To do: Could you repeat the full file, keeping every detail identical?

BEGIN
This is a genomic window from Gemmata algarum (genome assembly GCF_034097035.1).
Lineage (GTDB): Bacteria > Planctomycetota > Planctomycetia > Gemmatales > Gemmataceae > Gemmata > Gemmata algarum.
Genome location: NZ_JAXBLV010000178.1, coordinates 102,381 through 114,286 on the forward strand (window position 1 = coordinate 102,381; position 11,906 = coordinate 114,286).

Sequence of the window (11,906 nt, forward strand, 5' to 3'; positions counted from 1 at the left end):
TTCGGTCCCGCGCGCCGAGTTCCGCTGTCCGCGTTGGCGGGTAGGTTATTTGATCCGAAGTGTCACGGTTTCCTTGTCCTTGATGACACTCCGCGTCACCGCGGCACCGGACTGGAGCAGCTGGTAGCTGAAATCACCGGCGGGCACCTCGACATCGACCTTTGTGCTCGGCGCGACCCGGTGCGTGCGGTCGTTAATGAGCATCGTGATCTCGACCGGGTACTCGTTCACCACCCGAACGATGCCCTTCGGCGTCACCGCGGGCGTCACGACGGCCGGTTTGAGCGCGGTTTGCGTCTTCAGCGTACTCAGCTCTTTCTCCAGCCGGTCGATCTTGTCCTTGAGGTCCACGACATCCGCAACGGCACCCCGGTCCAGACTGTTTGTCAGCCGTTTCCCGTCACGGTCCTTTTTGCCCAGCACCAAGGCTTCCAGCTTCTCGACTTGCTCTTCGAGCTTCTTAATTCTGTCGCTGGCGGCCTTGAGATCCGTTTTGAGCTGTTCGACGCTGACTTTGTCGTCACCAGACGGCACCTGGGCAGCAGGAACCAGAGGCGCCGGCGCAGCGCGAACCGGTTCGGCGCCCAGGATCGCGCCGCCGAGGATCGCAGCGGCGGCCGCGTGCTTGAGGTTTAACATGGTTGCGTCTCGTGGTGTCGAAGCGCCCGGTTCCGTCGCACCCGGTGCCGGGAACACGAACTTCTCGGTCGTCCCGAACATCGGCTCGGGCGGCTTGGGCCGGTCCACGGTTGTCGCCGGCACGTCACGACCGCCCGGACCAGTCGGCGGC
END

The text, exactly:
This is a genomic window from Gemmata algarum (genome assembly GCF_034097035.1).
Lineage (GTDB): Bacteria > Planctomycetota > Planctomycetia > Gemmatales > Gemmataceae > Gemmata > Gemmata algarum.
Genome location: NZ_JAXBLV010000178.1, coordinates 102,381 through 114,286 on the forward strand (window position 1 = coordinate 102,381; position 11,906 = coordinate 114,286).

Sequence of the window (11,906 nt, forward strand, 5' to 3'; positions counted from 1 at the left end):
TTCGGTCCCGCGCGCCGAGTTCCGCTGTCCGCGTTGGCGGGTAGGTTATTTGATCCGAAGTGTCACGGTTTCCTTGTCCTTGATGACACTCCGCGTCACCGCGGCACCGGACTGGAGCAGCTGGTAGCTGAAATCACCGGCGGGCACCTCGACATCGACCTTTGTGCTCGGCGCGACCCGGTGCGTGCGGTCGTTAATGAGCATCGTGATCTCGACCGGGTACTCGTTCACCACCCGAACGATGCCCTTCGGCGTCACCGCGGGCGTCACGACGGCCGGTTTGAGCGCGGTTTGCGTCTTCAGCGTACTCAGCTCTTTCTCCAGCCGGTCGATCTTGTCCTTGAGGTCCACGACATCCGCAACGGCACCCCGGTCCAGACTGTTTGTCAGCCGTTTCCCGTCACGGTCCTTTTTGCCCAGCACCAAGGCTTCCAGCTTCTCGACTTGCTCTTCGAGCTTCTTAATTCTGTCGCTGGCGGCCTTGAGATCCGTTTTGAGCTGTTCGACGCTGACTTTGTCGTCACCAGACGGCACCTGGGCAGCAGGAACCAGAGGCGCCGGCGCAGCGCGAACCGGTTCGGCGCCCAGGATCGCGCCGCCGAGGATCGCAGCGGCGGCCGCGTGCTTGAGGTTTAACATGGTTGCGTCTCGTGGTGTCGAAGCGCCCGGTTCCGTCGCACCCGGTGCCGGGAACACGAACTTCTCGGTCGTCCCGAACATCGGCTCGGGCGGCTTGGGCCGGTCCACGGTTGTCGCCGGCACGTCACGACCGCCCGGACCAGTCGGCGGC